First Chinese Medical Device-Maker to List in Hong Kong Surges 30% On Debut
The first Mainland China medical device-maker to list in Hong Kong wowed investors in its trading debut Tuesday, finishing the day up over 30%.
Venus Medtech (Hangzhou) Inc. conducted its initial public offering on the Hong Kong Stock Exchange Monday, raising $HK2.41 billion ($308 million) with shares priced at HK$33, the upper ceiling of its prospectus price range.
Founded in 2009, the company is China’s leading maker of transcatheter aortic valve replacements (TAVR). More of its valves were implanted in heart disease patients than any other manufacturer last year, and market research firm Frost & Sullivan says it had 79.3% market share for the devices. Its VenusA-Valve product was the first TAVR approved by China’s National Medical Products Administration. Only a handful of TAVRs have been approved by the country’s medical device watchdog since VenusA-Valve went to market in August 2017.
Transcatheter aortic valve implantation is a minimally invasive medical procedure to replace a narrowed aortic valve that fails to open properly. Like a stent placed in an artery, the mechanical valve replacement is inserted into the aorta without removing the natural valve. The procedure can improve survival rates for people who are considered at intermediate or high risk of complications from traditional surgical aortic valve replacement, and people who can’t undergo open-heart surgery.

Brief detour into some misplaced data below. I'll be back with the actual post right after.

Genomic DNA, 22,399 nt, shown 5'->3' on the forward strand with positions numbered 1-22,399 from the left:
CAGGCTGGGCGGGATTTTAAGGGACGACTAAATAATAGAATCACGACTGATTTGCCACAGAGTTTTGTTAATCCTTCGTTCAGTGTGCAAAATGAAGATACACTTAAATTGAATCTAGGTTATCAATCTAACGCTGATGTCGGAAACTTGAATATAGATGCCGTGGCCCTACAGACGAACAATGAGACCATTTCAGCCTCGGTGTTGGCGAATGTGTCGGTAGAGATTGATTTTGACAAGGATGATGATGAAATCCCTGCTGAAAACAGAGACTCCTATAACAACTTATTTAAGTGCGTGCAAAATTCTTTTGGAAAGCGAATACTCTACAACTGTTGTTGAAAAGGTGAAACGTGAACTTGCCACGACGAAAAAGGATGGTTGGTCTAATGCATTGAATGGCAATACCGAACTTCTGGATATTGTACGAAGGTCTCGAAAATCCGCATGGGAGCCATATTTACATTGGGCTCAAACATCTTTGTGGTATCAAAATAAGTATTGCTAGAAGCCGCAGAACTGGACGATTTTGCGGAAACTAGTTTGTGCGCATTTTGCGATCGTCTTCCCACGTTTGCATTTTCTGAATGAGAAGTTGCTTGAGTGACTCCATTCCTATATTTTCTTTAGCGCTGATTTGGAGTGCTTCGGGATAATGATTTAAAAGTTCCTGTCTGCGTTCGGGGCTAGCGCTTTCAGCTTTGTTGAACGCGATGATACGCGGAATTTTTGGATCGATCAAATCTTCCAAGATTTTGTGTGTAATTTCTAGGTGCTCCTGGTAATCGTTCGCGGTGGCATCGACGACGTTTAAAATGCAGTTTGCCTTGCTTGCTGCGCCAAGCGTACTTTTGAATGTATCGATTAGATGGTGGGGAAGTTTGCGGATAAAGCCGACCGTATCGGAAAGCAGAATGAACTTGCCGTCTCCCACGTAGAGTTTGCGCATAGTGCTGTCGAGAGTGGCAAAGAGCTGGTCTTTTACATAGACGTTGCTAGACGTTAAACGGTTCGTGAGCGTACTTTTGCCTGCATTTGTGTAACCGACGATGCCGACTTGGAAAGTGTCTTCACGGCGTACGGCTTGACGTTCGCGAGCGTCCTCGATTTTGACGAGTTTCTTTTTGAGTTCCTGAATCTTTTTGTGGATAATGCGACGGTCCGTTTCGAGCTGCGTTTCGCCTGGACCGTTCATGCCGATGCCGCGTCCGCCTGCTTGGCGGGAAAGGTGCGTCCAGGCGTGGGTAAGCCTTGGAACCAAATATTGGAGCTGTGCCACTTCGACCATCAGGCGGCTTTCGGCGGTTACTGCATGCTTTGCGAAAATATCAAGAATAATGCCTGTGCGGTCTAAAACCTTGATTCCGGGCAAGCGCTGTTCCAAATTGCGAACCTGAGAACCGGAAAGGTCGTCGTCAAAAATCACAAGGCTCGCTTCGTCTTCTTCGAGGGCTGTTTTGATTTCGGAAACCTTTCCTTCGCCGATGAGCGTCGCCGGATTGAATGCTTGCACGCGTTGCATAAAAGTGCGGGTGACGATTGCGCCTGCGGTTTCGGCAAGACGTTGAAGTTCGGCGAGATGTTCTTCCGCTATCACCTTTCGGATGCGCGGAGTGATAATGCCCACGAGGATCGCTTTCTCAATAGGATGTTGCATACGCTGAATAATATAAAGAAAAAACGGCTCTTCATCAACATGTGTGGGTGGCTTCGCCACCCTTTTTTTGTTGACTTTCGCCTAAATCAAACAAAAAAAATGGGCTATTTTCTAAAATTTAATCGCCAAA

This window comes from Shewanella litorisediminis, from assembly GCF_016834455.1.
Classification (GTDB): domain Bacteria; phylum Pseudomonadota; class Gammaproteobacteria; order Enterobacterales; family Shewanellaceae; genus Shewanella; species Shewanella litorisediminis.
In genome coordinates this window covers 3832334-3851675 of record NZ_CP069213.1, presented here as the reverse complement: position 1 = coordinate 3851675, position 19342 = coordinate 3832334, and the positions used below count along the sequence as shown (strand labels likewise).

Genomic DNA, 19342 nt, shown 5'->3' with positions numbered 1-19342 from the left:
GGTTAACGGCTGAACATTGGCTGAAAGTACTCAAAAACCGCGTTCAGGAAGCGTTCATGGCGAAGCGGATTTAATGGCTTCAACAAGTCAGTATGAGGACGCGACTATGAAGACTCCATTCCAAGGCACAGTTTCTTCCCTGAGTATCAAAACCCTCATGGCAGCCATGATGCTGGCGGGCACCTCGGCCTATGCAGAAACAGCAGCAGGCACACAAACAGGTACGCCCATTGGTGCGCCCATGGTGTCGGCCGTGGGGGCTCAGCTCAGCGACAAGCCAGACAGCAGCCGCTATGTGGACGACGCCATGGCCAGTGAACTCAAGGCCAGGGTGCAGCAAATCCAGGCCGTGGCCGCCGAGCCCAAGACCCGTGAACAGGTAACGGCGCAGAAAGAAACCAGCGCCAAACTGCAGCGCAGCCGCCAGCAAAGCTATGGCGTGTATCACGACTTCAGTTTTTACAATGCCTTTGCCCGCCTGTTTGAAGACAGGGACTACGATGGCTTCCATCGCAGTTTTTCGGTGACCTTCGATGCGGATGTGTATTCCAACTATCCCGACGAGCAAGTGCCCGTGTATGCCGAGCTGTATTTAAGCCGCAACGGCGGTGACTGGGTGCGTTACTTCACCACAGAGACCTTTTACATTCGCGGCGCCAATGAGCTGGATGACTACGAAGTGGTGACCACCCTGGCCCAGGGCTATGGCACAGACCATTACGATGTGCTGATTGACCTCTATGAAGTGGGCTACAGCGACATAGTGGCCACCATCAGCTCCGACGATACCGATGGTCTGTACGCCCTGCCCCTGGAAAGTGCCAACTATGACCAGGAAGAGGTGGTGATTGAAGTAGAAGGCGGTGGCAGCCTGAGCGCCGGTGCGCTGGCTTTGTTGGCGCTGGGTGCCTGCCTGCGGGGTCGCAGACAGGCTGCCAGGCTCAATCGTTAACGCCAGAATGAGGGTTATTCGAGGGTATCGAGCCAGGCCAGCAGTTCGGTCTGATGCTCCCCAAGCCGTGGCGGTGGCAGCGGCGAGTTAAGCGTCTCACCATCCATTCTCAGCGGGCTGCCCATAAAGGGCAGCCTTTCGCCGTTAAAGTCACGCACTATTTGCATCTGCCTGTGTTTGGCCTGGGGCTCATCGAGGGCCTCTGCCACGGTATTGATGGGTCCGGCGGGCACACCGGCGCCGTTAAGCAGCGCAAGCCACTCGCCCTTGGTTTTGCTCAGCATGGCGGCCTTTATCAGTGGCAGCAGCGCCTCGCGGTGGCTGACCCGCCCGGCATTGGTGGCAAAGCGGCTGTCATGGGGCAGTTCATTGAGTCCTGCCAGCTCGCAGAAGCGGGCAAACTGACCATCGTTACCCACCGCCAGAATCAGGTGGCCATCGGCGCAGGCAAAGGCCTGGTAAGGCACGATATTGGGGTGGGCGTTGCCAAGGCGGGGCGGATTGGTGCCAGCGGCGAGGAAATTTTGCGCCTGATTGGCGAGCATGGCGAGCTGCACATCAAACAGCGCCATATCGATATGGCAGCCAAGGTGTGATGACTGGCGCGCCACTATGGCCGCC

According to Frost & Sullivan, the global transcatheter aortic valve replacement market expanded at a compound annual growth rate of 27.9% from 2014 to 2018, growing from $1.5 billion to $4.1 billion, and forecast to reach over $10 billion in 2025. China’s TAVR market is at a relatively early stage of development, estimated to balloon from $28.7 million in 2018 to nearly $1 billion by 2025.
Most of Venus ’income comes from sales of its flagship VenusA-Valve product. The valve accounts for at least 95% of the company’s total revenue, bringing in 86.2 million yuan in the five months ended May 31, according to the IPO prospectus.
The company said its strategy is to leverage its experience with the VenusA-Valve to develop and commercialize other such valves and medical products in China, but estimates that sales of VenusA-Valve will continue to make up the bulk of its income in the near term, which is listed as one of its risk factors.
Venus plans to spend 65% of the funds it raised on research and development, and commercialization, 10% on payment of expenses related to its acquisition last year of another medical device company, Keystone Heart Ltd., 15% on expansion of its product portfolio through internal research and/or potential acquisitions, and use 10% for working capital.
While Venus ’revenue is growing rapidly, up 125% in the first five months of 2019, its losses are growing even faster, rising 140% year-on-year. While the company maintains a gross margin of 80%, it lost 140 million yuan in the first five months of 2019 due primarily to spending on R&D and marketing, which took up 95.6% and 46.6% of its revenue in 2019 respectively.
Venus Medtech has received more than 10 rounds of funding from investors including Sequoia Capital China, Goldman Sachs, and DCP Capital.
The company had originally planned to list on China’s Sci-Tech innovation board (STAR Market) and even went so far as to file materials in March with its provincial securities regulator, but turned to the Hong Kong bourse after obtaining approval from authorities in late July.
Venus Medtech stock closed down 3.14% at HK$41.70 on its second trading day Wednesday.
Contact reporter Isabelle Li (firstname.lastname@example.org
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